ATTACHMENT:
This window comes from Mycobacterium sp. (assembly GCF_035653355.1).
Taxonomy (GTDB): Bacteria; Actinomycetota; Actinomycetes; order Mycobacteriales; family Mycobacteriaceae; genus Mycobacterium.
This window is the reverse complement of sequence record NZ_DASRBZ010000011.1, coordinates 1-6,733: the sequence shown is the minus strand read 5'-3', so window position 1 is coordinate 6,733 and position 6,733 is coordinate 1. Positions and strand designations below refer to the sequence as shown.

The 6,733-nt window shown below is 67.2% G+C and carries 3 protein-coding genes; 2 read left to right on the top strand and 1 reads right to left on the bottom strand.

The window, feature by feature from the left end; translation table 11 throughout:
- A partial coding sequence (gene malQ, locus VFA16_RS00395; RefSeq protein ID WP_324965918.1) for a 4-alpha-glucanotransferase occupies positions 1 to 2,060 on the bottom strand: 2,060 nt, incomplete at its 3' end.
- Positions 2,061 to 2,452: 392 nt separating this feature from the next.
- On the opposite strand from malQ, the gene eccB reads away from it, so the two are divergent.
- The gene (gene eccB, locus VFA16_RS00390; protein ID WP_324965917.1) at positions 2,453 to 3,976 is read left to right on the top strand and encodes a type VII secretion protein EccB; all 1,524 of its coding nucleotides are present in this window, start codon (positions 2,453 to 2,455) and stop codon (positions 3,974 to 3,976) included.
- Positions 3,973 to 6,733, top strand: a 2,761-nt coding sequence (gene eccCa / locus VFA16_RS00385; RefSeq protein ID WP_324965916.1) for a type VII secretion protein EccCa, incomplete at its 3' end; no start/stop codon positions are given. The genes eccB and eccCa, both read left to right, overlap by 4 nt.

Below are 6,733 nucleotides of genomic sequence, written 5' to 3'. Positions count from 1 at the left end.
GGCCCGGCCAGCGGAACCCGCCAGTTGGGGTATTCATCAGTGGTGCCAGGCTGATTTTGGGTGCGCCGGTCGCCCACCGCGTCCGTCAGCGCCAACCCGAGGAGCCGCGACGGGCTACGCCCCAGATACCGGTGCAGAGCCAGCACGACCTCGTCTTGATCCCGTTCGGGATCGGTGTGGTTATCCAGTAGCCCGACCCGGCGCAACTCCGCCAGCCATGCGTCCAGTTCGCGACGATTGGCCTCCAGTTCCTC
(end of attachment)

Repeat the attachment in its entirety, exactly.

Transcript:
This window comes from Mycobacterium sp. (assembly GCF_035653355.1).
Taxonomy (GTDB): Bacteria; Actinomycetota; Actinomycetes; order Mycobacteriales; family Mycobacteriaceae; genus Mycobacterium.
This window is the reverse complement of sequence record NZ_DASRBZ010000011.1, coordinates 1-6,733: the sequence shown is the minus strand read 5'-3', so window position 1 is coordinate 6,733 and position 6,733 is coordinate 1. Positions and strand designations below refer to the sequence as shown.

The 6,733-nt window shown below is 67.2% G+C and carries 3 protein-coding genes; 2 read left to right on the top strand and 1 reads right to left on the bottom strand.

The window, feature by feature from the left end; translation table 11 throughout:
- A partial coding sequence (gene malQ, locus VFA16_RS00395; RefSeq protein ID WP_324965918.1) for a 4-alpha-glucanotransferase occupies positions 1 to 2,060 on the bottom strand: 2,060 nt, incomplete at its 3' end.
- Positions 2,061 to 2,452: 392 nt separating this feature from the next.
- On the opposite strand from malQ, the gene eccB reads away from it, so the two are divergent.
- The gene (gene eccB, locus VFA16_RS00390; protein ID WP_324965917.1) at positions 2,453 to 3,976 is read left to right on the top strand and encodes a type VII secretion protein EccB; all 1,524 of its coding nucleotides are present in this window, start codon (positions 2,453 to 2,455) and stop codon (positions 3,974 to 3,976) included.
- Positions 3,973 to 6,733, top strand: a 2,761-nt coding sequence (gene eccCa / locus VFA16_RS00385; RefSeq protein ID WP_324965916.1) for a type VII secretion protein EccCa, incomplete at its 3' end; no start/stop codon positions are given. The genes eccB and eccCa, both read left to right, overlap by 4 nt.

Below are 6,733 nucleotides of genomic sequence, written 5' to 3'. Positions count from 1 at the left end.
GGCCCGGCCAGCGGAACCCGCCAGTTGGGGTATTCATCAGTGGTGCCAGGCTGATTTTGGGTGCGCCGGTCGCCCACCGCGTCCGTCAGCGCCAACCCGAGGAGCCGCGACGGGCTACGCCCCAGATACCGGTGCAGAGCCAGCACGACCTCGTCTTGATCCCGTTCGGGATCGGTGTGGTTATCCAGTAGCCCGACCCGGCGCAACTCCGCCAGCCATGCGTCCAGTTCGCGACGATTGGCCTCCAGTTCCTC